An Official NDP Emoji Has Been Launched But It Suffers From Major Design And Usability Issues

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NDP Emoji Launched For National Day

You know National Day is coming when Singaporeans see weird and wonderful things that we don’t usually see during other times of the year. For example, an inevitably jarring National Day theme song which sounds a bit too much like propaganda for people to behind. And the unofficial NDP songs produced in protest which usually end up sounding better.

This year, the folks behind the National Day Parade (NDP) have tried to get with the times, firstly by incorporating a hashtag into this year’s theme (#OneNationTogether) and now with our very own NDP 2017 emoji, launched by Prime Minister Lee Hsien Loong:

Emo Over Emojis

Yes, this year’s NDP has an emoji — but it doesn’t make any sense at all. Here are some major design issues it has.

1. Emojis are NOT logos

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Don’t get us wrong, we think that the NDP team did a good job creating the NDP logo. But emojis require different treatment. Unfortunately, the so-called “emoji” for NDP is basically just the logo for this year’s parade, shrunk to the size of an emoji.

This problem will become apparent when people start using the emoji during instant messaging. We imagine it’ll go something like this.

This emoji looks more like a violently exploded pimple being covered up by band-aid.

Major design issues:

  • Emojis are great because they transcend language barriers. A smiley emoji conveys the same feeling in any country and in any language. The beauty of emojis are how they are easily understood by all.

2. Emojis have NO TEXT in them

Emojis are supposed to convey in one simple logo feelings that would otherwise have to be conveyed in many words.

So instead of saying awkwardly “I’m happy with that statement you just made”, you simply use the smiley emoji.

Major design issues:

  • Emojis are meant to be a text replacement. They should not have text in them as that defeats the whole purpose.
  • This is also because any text becomes indecipherable once shrunk down to the size of an emoji. So it’s really pointless to have text which can’t even be seen.

No, a magnifying glass will not help you read that.

Also, because the text “NDP 2017” is there, it ensures that people can only use this emoji when they are talking about NDP 2017 — which will be over after Aug 9.

Which brings us to the next point:

3. Emojis should not be one-offs

Emojis are supposed to help aid regular conversation. We can’t think of any other way that this emoji can be used, except when we are talking about NDP 2017.

Does this mean we need to create another emoji for next year? We rather have the same emoji become the standard emoji to symbolise patriotism for our country. It could be used not just at NDP, but in regular conversation in matters of national pride. For example, after a Singaporean wins three Eisner Awards you’ll reply with that instead of a thumbs up emoji.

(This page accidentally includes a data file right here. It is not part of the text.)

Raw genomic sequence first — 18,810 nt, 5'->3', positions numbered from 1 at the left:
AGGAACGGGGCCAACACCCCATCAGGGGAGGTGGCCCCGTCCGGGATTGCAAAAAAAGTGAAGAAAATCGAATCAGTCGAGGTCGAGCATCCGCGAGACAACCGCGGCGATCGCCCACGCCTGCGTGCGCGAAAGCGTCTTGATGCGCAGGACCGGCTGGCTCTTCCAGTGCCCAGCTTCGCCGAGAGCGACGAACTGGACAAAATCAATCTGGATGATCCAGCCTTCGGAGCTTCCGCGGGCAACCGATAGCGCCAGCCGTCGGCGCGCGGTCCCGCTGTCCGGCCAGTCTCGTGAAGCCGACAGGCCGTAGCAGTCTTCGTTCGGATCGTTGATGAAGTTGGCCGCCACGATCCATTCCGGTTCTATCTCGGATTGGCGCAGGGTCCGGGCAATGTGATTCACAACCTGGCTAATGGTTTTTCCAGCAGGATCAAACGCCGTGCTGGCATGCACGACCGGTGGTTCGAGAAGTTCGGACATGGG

Right now, it just makes more sense to spell out NDP 2017 rather than to use the emoji and confuse people.

Major design issue:

  • This emoji has very limited shelf life. It’s hard to imagine people using this emoji after NDP 2017.

4. Too much is going on

Emojis are supposed to be simple representations that can be easily identified at a glance. The NDP 2017 “emoji” is too complicated. There are the 4 arms gripping each other, the words, and the fact that the 4 arms form the shape of Singapore. This works as a logo. But as an emoji, people will be unable to see any of that it’ll just look like a garbled mess.

Major design issue:

  • Emojis are meant to be immediately understood, even if you’re seeing it for the first time. This encourages use and adoption.

Our version

In case you think that we’re all talk but no action, in the spirit of National Day, we decided to spend 10 minutes modifying the existing NDP emoji into something more aesthetic.

Step 1: First, we removed the words.

Step 2: Then we removed the lines jutting out.

Step 3: We simplify it further so it would be distinguishable in smaller resolutions, by removing two of the hands.

Step 4: And finally, we rotated it so it’ll look more symmetrical and more of a symbol.

Ta-da!

And now for our logo explanation!

The four fingers represent the main races in Singapore. The other hand represents our foreign workforce. Together, these two hands have come together to build Singapore. We acknowledge how we work with foreigners of other nationalities in harmony, hence the handshake like symbol. #onenationtogether indeed!

The emoji also looks like wings, which represents Singapore taking flight and achieving success on a global level, in many fields from swimming to comics.

So instead of it being used like this on just one day in just on year:

It’ll be used in conversation like this:

And maybe even in times like this.

Other local emoji designs

In 2015, integrated marketing communications agency AvenueOne came up with these 16 emojis based on common Singaporean terms.

We especially love the “kanasai” and “vomit blood” ones for being delighfully literal.

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Be Creative

We only spent 10 minutes modifying our logo and certainly don’t expect our contribution to be taken seriously. But in the spirit of National Day, we hope to see efforts by more experienced local creatives to create something to embody the Singaporean experience.

And as always, those who do are free to send them over to us!

Featured image from ndp.org.sg and Twitter

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